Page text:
3rd January 2018

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MARKET CLOSE:
iTraxx Main

44.2bp, -1bp

iTraxx X-Over

228.7bp, -5bp

10 Yr Bund

0.44%, -3bp

iBoxx Corp IG

B+94.6bp, -0.7bp

iBoxx Corp HY

B+282.4bp, -4.5bp

10 Yr US T-Bond

2.44%, -2bp

FTSE 100 [wp_live_scraper id=”4″], [wp_live_scraper id=”5″] DAX [wp_live_scraper id=”12″], [wp_live_scraper id=”13″] S&P 500 [wp_live_scraper id=”10″], [wp_live_scraper id=”11″]

Markets re-open proper for business

There was more activity in the markets on Wednesday, with a couple of the easier corporate deals to get away, and also a smattering of covered bond issues (also easier deals to get away). BMW is frequently an early issuer in the capital markets and it didn’t disappoint again as it opened the corporate bond market’s IG borrower activity alongside Renault – through its RCI Banque subsidiary.

Overall, the markets were in good shape, no doubt buoyed by the opening day activity in the US and the higher closes (S&P and Nasdaq records) and so European equities recovered their previous losses and we even had a better bid for duration. These early skirmishes are all about market participants finding their feet after a month of little activity.

And because the markets are all interconnected, it does matter what happens in equities. They’re usually the first port of call on global macro, geopolitics and event risk – or otherwise, which might emerge from them. From higher stock markets, we see confidence filter into other risk asset pricing (lower markets saps away at pricing).

At the moment the going on this front is good and it does seem like we are in the mood to swat away problems in Iran (at the moment), seen as ‘just’ another global geopolitical tension point not enough in itself to generate something more sinister. Apart from, that is, higher oil prices (and likely boost inflation for a short period), but also boost the US shale producers. Rate markets will also react like they did on Wednesday and likely be supported by a better bid as some think of adding some safe-haven positioning – just in case.

There’s little there, though, to derail the interest in the corporate bond market, as it stands. We’re a safe-haven asset class and a beneficiary of higher equity markets/confidence/yield pick-up versus government bonds. Better macro adds confidence into the corporate bond sector as it underpins credit quality (and boosts it).

All we really need to keep our eye on is how flows are developing and how asset allocators might alter their view on the relative value of corporate risk versus equities.


Primary back to normal

BMW opened the year in IG to the tune of €2bn

Often busy in the markets in January, and not averse to opening the market in any given year, BMW was in for €2bn in two tranches to get us up and running. The deals came courtesy of a 5.5-year €1.25bn print at midswaps+12bp and €750m at midswaps+25bp. They were priced 13bp and 15bp respectively, inside the opening guidance.

RCI Banque issued €750m in the form of a 5-year floater and was priced 17bp inside the opening talk at Euribor+43bp (books at €2.3bn).

So, a good day’s business delivering €2.75bn for a year in which we look for somewhere around €270bn of issuance from IG non-financial corporates. The rest was essentially a glut of covered bond deals in various currencies, and notably a sovereign deal from Ireland which lifted €4bn at midswaps+2bp off a €14bn book in a long 10-year maturity.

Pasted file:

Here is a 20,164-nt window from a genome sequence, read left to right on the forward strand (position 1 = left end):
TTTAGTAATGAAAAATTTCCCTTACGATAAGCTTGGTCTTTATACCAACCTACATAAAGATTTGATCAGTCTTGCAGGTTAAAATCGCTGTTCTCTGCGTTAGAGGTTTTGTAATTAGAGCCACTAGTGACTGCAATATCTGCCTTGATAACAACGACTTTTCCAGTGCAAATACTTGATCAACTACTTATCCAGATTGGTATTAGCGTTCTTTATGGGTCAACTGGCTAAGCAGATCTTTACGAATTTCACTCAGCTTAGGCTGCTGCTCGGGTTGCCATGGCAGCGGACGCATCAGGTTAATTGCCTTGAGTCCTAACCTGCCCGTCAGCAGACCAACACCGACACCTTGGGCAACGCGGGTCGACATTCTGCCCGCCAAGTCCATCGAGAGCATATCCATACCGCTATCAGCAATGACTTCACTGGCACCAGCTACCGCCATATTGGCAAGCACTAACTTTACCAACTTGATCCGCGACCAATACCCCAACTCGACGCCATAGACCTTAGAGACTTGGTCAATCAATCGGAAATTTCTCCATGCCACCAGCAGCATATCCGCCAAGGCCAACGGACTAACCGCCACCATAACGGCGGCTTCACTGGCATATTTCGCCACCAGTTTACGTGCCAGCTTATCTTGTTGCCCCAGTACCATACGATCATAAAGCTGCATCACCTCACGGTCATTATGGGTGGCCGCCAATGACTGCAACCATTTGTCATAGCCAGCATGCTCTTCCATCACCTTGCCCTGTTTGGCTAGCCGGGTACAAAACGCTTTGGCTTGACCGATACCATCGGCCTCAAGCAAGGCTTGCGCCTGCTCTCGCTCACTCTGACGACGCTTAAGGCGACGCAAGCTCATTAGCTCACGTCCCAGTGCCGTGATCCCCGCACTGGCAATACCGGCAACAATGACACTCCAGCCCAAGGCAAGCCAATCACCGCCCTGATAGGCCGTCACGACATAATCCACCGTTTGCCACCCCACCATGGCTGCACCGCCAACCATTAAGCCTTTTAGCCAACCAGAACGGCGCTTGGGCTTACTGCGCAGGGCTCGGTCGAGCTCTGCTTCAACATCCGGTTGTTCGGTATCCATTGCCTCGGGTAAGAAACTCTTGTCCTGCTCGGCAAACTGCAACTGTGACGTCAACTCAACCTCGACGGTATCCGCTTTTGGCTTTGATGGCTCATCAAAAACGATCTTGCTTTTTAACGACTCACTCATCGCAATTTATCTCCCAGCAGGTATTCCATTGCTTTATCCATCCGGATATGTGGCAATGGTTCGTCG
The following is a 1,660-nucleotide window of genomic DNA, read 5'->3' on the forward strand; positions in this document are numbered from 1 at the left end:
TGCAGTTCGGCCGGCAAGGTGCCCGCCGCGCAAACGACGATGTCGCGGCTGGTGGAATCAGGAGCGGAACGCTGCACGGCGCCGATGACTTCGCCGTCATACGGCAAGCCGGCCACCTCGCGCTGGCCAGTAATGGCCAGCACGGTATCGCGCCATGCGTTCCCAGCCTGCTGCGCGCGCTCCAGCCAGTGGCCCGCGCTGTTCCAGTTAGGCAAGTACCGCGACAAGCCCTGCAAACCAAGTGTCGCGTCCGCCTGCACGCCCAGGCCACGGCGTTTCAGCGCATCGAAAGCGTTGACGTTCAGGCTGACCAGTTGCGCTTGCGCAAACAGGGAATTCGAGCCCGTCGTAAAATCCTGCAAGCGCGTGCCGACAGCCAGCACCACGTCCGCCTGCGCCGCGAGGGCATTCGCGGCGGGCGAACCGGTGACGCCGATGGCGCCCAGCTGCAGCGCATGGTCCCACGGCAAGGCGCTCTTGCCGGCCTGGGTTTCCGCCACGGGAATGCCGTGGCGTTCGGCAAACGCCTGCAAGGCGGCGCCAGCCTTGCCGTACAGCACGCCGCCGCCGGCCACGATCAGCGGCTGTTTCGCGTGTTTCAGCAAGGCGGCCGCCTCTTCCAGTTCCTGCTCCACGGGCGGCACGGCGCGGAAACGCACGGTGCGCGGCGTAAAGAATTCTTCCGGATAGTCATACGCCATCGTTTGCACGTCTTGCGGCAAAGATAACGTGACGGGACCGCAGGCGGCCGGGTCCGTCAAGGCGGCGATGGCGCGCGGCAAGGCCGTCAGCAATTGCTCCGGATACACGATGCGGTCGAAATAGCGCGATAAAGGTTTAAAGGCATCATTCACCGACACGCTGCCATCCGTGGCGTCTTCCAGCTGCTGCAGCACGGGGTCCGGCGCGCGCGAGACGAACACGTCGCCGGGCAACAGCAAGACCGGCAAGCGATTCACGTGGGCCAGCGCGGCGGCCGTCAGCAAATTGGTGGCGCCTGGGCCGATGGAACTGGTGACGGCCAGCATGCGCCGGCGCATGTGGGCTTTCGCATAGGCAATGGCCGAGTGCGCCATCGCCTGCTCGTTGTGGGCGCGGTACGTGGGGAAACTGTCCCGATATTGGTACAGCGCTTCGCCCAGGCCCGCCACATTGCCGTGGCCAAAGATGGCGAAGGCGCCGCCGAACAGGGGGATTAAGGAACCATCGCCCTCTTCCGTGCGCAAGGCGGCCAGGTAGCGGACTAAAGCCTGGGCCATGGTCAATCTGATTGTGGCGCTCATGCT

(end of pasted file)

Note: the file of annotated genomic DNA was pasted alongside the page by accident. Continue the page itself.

Recovering opening losses, credit spreads tighter

US President Trump’s latest bizarre outburst

Weakness in European stocks and rate markets were both reversed in the session. US stocks opened positively and went higher into record territory buoyed by tax reforms and unfazed by the latest spat between Trump and Kim Jong Un, while choosing also not to be too concerned ahead of the latest Fed minutes.

European stocks rose smartly throughout the session and wiped out all the new year’s opening day losses.

In rate markets, we had a similar sharp reversal from the previous day’s losses. 10-year Gilt yields declined 1.21% (-7.5bp) and pretty much back to year-end levels. Bunds yields fell by 3bp to 0.44% in the same maturity while the US Treasury edged to 2.44% (-2bp).

Credit, as seen through the eyes of the iTraxx indices, was in bullish mood. Synthetic iTraxx Main closed a basis point lower at 44.2bp and X-Over dropped 5bp to 228.7bp. As a reminder we are targeting S28 year-end targets of 35bp and 180bp, respectively, for Main and X-Over.

In the cash market, it was not a particularly busy secondary sector with some focus for investors on the new deal flow. Still, the positive tone for risk assets generally fed through into credit and meant that prices were marked up a little. The iBoxx index closed t B+94.6bp – 0.6bp lower and now just 0.5bp higher than the lowest level recorded of 94.1bp back in March 2015. A new record looks like being this week’s business!

And we think it could be the same story for the CoCo index, where the spread dropped to B+359bp and just 8bp off the record low seen on this index. That represents a solid recovery after the sector recoiled following that November record tight. It seems higher-yielding assets are still in vogue and the banking sector’s recovery is helping to reinforce confidence in the CoCo product.

We did see high yield corporate markets better too, but not with the same gusto as the CoCo market, with spreads at the close only 4.5bp tighter in the high yield index at B+282.4bp (-4.5bp).

Have a good day.


For the latest on corporate bonds from financial news sources, click here.

Suki Mann

A 30+ year veteran of the European corporate bond markets and in his role as Credit Strategist, Dr Mann has been ranked number one in the Euromoney Investor Survey eight times in ten years. Previously with Societe Generale and UBS, he now shares views of events in the corporate bond market exclusively here on CreditMarketDaily.com.